Jon Shapeshift (11:56):

Yeah, the cold cards. Another one that’s pretty new on the scene that I don’t, I don’t know enough about [inaudible] to weigh in on, you know exactly what its security features. You know, our, our compared to other wallets from what I’ve heard, it seems like an interesting device, but I’m not sure if it gives as much full features, especially on the software side as like a treasurer ledger or KeepKey.

Vlad Costea (12:20):

Oh, I think it’s the exact opposite of what shapeshift is trying to deal with to keep G because it has no computer interface. It’s made to do most operations on device and that uses a BIP. I don’t recall the number of it, but it’s called partially signed Bitcoin transactions. You can just power the device and you operate with an SD card that you’d done an act to your computer and you’re supposed to use either Electrum personal server or wasabi wallet or some kind of third party open source software. So they don’t have like a computer software implementation. This is good for pressure, but not for newbies who are just trying to get into Bitcoin.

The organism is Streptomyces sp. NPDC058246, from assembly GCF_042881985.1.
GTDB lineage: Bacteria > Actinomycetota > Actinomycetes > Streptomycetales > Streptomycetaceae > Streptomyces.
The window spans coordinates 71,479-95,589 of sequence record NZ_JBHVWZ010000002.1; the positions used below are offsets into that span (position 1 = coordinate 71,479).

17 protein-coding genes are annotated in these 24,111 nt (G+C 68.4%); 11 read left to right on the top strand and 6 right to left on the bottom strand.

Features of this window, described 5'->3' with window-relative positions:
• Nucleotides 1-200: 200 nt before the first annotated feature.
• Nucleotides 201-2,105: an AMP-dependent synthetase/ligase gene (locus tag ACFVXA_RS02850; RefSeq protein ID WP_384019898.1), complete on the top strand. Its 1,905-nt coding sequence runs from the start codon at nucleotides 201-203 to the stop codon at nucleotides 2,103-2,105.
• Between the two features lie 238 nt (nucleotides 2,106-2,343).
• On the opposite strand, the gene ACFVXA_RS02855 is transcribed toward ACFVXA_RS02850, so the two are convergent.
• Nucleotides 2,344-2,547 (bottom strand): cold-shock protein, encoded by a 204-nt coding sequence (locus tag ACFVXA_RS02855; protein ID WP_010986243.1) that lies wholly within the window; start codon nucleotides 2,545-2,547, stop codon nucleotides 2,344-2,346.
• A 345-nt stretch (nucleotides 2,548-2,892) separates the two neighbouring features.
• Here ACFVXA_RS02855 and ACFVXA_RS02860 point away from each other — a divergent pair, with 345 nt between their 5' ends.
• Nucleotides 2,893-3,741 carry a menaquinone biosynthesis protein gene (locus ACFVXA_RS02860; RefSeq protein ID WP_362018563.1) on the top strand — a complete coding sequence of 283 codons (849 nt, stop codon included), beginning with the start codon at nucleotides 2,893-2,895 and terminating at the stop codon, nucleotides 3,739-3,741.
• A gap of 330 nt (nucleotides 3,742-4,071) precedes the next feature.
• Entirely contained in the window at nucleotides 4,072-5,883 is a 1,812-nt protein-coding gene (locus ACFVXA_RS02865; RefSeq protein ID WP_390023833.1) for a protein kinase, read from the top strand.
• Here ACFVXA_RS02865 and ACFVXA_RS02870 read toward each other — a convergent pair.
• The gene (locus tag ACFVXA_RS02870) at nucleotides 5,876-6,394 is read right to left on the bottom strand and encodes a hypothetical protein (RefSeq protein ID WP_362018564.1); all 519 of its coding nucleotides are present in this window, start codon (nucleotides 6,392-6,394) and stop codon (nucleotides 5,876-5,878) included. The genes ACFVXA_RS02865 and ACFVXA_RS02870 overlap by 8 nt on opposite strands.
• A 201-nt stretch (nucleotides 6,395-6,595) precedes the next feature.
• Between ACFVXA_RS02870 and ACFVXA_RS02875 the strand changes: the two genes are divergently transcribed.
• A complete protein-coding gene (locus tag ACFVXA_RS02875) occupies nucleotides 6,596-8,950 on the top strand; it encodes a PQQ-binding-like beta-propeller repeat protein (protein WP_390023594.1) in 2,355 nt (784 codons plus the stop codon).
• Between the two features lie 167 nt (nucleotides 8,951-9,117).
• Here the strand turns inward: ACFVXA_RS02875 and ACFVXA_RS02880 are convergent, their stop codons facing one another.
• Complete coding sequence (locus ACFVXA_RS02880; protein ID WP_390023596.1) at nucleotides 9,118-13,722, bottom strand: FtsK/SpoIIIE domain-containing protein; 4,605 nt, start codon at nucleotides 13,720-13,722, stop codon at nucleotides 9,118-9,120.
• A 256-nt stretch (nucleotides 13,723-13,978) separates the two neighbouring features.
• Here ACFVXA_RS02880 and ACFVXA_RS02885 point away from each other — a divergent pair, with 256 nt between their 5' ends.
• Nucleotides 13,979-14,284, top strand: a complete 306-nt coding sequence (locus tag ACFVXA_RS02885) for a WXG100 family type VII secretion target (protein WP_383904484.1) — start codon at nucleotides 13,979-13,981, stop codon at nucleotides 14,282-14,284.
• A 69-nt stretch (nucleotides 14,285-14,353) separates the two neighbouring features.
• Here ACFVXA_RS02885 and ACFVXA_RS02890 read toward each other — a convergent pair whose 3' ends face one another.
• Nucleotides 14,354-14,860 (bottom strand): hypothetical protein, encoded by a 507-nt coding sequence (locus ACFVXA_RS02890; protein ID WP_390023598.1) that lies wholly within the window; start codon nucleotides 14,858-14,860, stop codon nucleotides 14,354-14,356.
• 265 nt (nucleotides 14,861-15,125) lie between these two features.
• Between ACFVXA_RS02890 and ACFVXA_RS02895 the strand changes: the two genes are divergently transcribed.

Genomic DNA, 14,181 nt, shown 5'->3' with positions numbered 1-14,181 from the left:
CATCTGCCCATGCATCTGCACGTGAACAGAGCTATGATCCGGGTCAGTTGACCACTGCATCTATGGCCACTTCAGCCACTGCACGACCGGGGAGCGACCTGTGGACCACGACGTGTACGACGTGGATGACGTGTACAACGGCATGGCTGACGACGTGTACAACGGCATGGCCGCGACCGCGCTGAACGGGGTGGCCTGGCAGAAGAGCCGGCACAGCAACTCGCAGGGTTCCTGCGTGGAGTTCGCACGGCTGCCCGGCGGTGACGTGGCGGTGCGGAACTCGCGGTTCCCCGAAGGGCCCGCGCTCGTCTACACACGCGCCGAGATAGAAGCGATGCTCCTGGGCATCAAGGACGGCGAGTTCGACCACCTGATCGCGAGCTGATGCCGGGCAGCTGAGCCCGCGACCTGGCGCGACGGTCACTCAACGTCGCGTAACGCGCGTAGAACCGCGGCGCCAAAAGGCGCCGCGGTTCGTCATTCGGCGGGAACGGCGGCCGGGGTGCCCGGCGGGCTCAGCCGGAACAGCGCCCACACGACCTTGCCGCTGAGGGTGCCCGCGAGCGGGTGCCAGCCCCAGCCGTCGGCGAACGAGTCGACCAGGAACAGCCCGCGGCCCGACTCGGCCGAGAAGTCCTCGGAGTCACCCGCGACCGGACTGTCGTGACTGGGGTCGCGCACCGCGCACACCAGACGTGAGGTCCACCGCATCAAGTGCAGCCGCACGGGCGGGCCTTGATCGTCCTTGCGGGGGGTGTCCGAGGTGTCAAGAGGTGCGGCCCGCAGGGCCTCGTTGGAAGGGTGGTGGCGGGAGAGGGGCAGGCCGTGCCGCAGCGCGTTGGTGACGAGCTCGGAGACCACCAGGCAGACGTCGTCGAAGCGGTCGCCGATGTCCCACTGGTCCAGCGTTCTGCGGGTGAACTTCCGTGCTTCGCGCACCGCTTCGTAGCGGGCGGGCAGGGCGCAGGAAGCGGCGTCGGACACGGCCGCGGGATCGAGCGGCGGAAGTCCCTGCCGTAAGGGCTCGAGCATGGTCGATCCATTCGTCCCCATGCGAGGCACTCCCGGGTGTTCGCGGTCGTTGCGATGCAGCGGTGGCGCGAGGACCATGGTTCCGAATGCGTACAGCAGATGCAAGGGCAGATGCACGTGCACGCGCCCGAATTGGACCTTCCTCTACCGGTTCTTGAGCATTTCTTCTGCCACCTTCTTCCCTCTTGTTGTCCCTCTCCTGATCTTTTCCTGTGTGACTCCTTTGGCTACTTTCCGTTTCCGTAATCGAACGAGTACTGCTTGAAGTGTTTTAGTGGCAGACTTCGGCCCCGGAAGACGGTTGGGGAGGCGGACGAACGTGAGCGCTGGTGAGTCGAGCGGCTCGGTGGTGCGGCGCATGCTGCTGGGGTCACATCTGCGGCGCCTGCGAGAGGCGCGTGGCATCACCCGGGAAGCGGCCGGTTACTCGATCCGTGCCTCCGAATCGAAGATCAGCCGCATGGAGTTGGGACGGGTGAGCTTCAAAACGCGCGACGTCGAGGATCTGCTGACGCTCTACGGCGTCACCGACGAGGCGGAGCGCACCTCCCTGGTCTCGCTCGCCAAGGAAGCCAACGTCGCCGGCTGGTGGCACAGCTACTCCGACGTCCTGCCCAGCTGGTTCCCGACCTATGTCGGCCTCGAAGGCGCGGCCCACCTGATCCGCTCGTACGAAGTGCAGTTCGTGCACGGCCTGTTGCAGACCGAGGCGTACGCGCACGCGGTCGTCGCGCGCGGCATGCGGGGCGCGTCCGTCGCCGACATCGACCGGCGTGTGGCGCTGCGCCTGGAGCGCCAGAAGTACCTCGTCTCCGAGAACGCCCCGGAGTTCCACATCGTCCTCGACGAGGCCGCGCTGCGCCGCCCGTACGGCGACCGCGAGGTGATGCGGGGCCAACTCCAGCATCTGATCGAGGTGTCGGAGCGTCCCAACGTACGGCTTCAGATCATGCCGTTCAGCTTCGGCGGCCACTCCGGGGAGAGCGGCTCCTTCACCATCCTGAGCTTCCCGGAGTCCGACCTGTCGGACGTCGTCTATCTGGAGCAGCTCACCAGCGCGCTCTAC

Jon Shapeshift (13:09):

Yeah. So exactly. That might be really good for someone who just cares about those things, who’s already comfortable with things like the lecture or wasabi. But generally those types of interfaces leave a lot of lacking for the majority of users is what we found.

Vlad Costea (13:25):

Okay. So we have one device left in this classification and that’s the ledger, which sometimes seems quite polarizing because some people criticize them for not open sourcing all of their code and they criticize the fact that you have to trust the company. And most of the times that’s a bad idea in this sector.

Jon Shapeshift (13:50):